My biggest problem was the sorting algorithm (3rd point) – in the original version there was List with „manual” checks using List.contains function and after list has been filled with data it was sorted by using Collections.sort and appropriate Comparator.

This all worked fine but I was sure that the List could be replaced with TreeSet where both order and duplicates would be handled at once but original Comparator was a problem. It was good for sorting but not for insertion – when it found two non-related files with equal dependency size it returned 0 which in TreeSet terms meant that file would not be inserted  AT ALL. I checked TreeSet.add method and I found out that it uses binary search algorithm – so there are 2 cases to handle:

  • either there is no more elements, which meant element was inserted
  • Comparator returned 0, which meant that element was replaced.

And this was it – I just had to make sure that elements with the same number of dependencies are handled consistently until there is no more elements or the same element is found. This meant comparing 2 non-related element with the same number of depedencies by name.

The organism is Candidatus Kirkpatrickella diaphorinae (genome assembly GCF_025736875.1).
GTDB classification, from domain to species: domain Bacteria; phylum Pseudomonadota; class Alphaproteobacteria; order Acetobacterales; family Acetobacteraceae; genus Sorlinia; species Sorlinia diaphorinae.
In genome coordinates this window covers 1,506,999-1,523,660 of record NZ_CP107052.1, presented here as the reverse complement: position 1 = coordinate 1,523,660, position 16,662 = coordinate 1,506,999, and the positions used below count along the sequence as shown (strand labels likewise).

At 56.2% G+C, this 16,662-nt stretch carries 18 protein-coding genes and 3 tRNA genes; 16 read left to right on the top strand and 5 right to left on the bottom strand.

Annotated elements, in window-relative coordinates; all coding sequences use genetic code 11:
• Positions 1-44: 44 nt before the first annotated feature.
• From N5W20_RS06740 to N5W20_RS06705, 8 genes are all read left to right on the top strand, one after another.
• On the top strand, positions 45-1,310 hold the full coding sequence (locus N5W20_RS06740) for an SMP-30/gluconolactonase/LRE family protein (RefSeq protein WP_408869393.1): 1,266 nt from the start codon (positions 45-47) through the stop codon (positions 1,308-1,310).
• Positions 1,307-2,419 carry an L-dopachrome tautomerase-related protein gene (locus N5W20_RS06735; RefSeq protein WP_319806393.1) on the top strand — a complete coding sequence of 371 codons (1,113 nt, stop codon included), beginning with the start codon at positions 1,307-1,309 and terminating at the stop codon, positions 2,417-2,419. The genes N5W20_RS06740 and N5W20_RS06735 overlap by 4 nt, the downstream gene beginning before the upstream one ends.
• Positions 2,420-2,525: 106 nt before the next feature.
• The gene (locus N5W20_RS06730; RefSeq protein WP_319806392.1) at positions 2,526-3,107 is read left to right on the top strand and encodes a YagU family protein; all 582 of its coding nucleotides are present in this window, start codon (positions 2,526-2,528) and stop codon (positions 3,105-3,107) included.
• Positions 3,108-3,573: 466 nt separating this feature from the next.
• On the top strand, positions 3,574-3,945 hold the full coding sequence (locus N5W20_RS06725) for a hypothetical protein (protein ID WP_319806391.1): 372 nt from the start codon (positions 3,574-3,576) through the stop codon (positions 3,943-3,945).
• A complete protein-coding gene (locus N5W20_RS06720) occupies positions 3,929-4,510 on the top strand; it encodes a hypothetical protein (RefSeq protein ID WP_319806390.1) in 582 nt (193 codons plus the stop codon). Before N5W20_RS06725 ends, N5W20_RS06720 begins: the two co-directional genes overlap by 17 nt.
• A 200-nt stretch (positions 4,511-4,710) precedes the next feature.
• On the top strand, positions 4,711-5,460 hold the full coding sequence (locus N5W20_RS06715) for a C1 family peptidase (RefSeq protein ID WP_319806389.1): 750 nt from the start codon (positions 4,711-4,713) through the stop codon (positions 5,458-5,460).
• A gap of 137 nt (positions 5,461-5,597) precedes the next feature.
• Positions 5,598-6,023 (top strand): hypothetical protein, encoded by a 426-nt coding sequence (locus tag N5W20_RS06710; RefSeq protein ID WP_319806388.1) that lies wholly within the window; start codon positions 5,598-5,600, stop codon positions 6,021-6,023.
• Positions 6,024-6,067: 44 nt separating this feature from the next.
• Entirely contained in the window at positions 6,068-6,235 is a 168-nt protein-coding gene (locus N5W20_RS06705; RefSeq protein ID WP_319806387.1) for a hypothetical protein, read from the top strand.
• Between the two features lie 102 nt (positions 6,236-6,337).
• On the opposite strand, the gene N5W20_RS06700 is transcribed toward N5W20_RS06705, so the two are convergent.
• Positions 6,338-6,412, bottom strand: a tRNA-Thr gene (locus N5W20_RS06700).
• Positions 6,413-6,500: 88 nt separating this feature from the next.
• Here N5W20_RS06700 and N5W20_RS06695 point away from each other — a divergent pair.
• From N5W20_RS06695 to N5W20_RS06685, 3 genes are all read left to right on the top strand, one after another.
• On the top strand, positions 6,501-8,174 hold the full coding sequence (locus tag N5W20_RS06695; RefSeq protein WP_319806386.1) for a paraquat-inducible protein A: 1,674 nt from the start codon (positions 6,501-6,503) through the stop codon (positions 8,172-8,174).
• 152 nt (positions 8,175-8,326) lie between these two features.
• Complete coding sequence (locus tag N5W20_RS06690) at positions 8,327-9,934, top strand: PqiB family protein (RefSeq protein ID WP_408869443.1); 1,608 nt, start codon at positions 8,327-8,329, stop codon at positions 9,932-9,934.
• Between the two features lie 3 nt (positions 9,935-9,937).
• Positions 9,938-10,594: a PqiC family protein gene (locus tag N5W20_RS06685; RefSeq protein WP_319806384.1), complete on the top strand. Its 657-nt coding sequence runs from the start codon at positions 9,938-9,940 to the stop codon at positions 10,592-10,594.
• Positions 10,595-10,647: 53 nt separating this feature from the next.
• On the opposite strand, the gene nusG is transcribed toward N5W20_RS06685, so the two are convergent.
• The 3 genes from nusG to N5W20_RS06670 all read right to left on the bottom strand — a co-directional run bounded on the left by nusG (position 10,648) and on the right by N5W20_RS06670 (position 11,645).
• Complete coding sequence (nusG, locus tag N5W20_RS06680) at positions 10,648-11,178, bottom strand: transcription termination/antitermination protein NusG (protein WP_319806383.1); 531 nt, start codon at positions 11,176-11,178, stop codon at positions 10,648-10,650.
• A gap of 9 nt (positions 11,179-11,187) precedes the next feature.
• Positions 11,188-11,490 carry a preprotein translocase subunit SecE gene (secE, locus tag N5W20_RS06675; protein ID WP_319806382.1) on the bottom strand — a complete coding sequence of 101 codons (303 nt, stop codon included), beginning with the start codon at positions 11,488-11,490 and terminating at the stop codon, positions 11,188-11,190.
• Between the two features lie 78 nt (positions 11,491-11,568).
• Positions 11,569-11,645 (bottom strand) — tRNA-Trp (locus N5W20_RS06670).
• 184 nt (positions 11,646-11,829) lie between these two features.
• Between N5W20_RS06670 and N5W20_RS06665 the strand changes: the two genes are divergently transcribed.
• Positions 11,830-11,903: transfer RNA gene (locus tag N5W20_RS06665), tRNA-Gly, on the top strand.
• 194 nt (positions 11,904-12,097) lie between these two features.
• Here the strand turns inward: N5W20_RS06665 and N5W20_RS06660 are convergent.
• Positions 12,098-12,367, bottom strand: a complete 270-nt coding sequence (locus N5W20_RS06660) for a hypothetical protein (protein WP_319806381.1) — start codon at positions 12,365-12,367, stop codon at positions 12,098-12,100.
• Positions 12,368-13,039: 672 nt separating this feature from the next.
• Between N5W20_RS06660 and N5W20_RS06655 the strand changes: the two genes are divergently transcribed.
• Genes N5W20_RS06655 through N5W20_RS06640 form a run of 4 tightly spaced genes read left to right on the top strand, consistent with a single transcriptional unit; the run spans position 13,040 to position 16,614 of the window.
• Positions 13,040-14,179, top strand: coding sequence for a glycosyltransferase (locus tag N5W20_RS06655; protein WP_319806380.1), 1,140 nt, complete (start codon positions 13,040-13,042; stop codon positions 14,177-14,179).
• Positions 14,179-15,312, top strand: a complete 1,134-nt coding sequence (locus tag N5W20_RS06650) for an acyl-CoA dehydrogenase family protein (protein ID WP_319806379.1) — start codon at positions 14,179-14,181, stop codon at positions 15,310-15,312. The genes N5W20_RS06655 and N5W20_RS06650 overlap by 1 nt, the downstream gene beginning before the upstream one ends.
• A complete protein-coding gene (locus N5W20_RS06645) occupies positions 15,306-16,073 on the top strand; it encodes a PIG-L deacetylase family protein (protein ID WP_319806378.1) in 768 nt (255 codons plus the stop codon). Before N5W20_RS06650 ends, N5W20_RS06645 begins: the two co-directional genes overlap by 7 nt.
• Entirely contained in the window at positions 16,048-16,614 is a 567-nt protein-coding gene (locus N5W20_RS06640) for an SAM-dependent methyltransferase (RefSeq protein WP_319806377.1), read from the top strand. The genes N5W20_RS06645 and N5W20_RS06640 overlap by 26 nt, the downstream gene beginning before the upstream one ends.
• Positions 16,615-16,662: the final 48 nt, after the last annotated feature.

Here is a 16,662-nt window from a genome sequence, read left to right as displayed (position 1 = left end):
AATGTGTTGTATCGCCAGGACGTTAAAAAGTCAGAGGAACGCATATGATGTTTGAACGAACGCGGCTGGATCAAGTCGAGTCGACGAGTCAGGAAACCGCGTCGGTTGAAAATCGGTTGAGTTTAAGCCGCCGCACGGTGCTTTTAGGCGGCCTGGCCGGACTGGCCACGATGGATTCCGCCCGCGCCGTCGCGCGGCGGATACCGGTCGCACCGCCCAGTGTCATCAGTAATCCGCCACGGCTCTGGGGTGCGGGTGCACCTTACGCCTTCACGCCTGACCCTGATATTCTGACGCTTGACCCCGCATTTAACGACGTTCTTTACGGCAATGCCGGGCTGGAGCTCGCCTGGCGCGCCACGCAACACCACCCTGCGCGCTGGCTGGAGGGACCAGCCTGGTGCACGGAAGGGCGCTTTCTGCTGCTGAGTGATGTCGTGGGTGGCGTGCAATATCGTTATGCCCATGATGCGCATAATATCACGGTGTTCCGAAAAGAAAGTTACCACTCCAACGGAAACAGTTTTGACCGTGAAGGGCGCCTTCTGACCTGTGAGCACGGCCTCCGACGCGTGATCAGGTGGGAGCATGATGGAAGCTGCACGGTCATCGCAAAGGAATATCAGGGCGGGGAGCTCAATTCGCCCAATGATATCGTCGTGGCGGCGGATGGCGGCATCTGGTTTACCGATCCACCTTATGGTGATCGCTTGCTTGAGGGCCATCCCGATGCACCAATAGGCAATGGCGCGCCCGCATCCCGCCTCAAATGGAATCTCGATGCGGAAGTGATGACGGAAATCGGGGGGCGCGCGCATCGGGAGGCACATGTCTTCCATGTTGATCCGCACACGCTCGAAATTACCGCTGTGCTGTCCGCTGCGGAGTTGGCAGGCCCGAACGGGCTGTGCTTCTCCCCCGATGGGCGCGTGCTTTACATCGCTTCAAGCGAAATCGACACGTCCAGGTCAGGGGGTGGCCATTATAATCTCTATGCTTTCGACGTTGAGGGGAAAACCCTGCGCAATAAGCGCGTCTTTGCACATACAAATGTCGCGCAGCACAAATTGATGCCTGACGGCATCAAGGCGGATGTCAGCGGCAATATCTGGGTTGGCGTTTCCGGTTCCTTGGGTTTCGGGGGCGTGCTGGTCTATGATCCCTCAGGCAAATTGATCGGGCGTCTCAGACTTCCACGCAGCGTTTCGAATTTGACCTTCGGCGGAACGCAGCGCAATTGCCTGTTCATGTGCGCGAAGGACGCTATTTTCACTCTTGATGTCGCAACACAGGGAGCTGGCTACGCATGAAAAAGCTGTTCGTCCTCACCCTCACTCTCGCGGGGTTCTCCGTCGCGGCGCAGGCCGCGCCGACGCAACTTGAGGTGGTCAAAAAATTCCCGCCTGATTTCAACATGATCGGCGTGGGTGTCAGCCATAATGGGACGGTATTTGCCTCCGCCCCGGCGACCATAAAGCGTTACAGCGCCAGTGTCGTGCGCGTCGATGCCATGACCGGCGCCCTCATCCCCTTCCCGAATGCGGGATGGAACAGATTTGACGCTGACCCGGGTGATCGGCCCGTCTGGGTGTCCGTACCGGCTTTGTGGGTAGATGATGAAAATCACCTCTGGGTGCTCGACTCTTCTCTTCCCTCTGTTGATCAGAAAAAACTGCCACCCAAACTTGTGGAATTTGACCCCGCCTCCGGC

Get rid of todo property

Second thing was processSourceFiles method that used extra list in order to exchange dependencies found by processSourceFile method. This looked weird from the beginning, so I was wondering if adding a return value to processSourceFile would help. Afterwards I noticed that processSourceFiles can be called recursively and thus letting go todo list.

Simplify cyclic dependency management

Than there was cyclic dependency handling – there used to be an extra loop that would check all files one-by-one if any of them is not already dependent on currently processed one. So I figured that it would be much easier to do the check inside addDependency which meant getting rid of all overloaded methods and leaving just one that accepts SourceFile object. Finally addDependency method checks if current object is already a dependency of added object (passed as parameter) and if it is, it returns false.